Tim Benz: Did refs in Steelers’ game open replay wormhole to fix call? | TribLIVE.com
Breakfast With Benz

Tim Benz: Did refs in Steelers’ game open replay wormhole to fix call?

Tim Benz
A field judge is seen during the second half of an NFL football game between the Pittsburgh Steelers and the Los Angeles Chargers, Sunday, Oct. 13, 2019, in Carson, Calif.
Los Angeles Chargers head coach Anthony Lynn talks with a referee during the second half of an NFL football game against the Pittsburgh Steelers, Sunday, Oct. 13, 2019, in Carson, Calif.

Because of all the bad calls in the “Monday Night Football” game between the Detroit Lions and Green Bay Packers, NFL officiating is top of mind this week.

So it got me flashing back to Sunday night’s confusing fair-catch moment between Los Angeles Chargers punt returner Desmond King II and Steelers special teamer Justin Layne.

It felt like a moment where the officials may have skirted the rules of replay to get a missed call right.

That certainly would’ve been nice Monday. It’s not a bad idea — if not for the fact it’s completely illegal.

I’ll refresh your memory

Late in the third quarter, King II called for a fair catch deep in his own territory. At first, it appeared he fumbled a Jordan Berry punt back to the Steelers at his own 8-yard line. That was the call on the field.

But Layne appeared to violate King’s ability to complete the fair catch. Watching the television replays, it sure looked like Layne made contact with King, the ball or both.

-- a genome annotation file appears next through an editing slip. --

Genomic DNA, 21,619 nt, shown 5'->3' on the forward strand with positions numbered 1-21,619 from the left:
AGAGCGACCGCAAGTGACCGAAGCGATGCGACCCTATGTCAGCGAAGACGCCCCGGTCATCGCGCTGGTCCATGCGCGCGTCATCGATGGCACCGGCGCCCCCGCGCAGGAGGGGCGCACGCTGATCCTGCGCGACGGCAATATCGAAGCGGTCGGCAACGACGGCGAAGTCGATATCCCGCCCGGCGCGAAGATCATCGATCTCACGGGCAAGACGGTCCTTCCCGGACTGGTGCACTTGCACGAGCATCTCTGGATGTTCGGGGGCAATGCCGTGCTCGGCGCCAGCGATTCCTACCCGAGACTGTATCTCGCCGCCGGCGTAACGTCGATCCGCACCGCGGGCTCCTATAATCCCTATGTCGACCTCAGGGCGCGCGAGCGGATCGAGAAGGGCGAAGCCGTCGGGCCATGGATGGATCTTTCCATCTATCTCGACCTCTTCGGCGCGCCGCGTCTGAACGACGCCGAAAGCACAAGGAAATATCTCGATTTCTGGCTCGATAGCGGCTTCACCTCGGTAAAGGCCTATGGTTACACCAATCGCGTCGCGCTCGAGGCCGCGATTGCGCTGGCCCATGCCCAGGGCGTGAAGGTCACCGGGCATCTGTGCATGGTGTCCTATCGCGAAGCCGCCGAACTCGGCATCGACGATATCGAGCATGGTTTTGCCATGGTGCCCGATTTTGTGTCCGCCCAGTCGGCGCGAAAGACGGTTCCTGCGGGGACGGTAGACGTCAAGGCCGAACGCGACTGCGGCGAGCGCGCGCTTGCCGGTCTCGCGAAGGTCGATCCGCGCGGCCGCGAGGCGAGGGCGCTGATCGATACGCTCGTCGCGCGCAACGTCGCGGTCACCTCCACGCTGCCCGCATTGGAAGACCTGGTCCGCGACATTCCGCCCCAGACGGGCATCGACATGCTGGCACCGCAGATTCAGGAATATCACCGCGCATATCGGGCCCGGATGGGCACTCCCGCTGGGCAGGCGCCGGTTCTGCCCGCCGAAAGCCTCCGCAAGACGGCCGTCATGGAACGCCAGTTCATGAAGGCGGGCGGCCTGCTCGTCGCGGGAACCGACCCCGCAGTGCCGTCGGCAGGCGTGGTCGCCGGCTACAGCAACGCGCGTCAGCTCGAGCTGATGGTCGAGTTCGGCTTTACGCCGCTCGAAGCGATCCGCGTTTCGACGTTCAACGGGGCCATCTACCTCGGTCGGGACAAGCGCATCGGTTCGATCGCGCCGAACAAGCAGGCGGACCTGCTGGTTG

If the officials had decided to go through with fumble call and had awarded the Steelers possession, that would’ve been huge, given that the spot was deep in the L.A. red zone.

If they decided to give the Chargers 15 penalty yards because Layne interfered, that would’ve definitely helped Los Angeles’ efforts.

Judging from the replay, the crew eventually got the call right. They let the Chargers keep the ball, but Layne didn’t get flagged.

I’m making that assumption based on an inquiry I made to Terry McAuley on Twitter. He’s a former NFL official who now works the NBC’s “Sunday Night Football” broadcasts as a rules analyst. Here’s his reply.

Ok. I’m still not clear why that differentiation in the rule exists. If Layne’s interference on the catch caused the bobble in the first place because he was too close, shouldn’t that be a penalty against the Steelers if the Chargers got to keep the ball?

But, whatever.

More material to the point is, mechanically, how did that play get reversed?

Even though turnovers get reviewed by replay, you can’t review that infraction by Layne when it didn’t get called in the first place.

Unlike pass interference. Or offsides in hockey. Or a flagrant call in basketball.

It feels like the crew split the difference to get the proper result on the field and avoid getting egg on its face. They probably just guessed because they weren’t allowed to go to replay and they couldn’t figure out what happened for sure.

So they hashed it out on the field discussing among themselves. Or…

1. They somehow got word from New York that they screwed up and fixed it.

2. They realized they screwed up by looking at the big screen.

I asked McAuley about that layer of the onion, too.

Former official Gene Steratore, now with CBS, was on WDVE Tuesday morning, and I asked him how often that practice takes place.

“I never communicated with the NFL command center (on a non-reviewable play),” Steratore told me.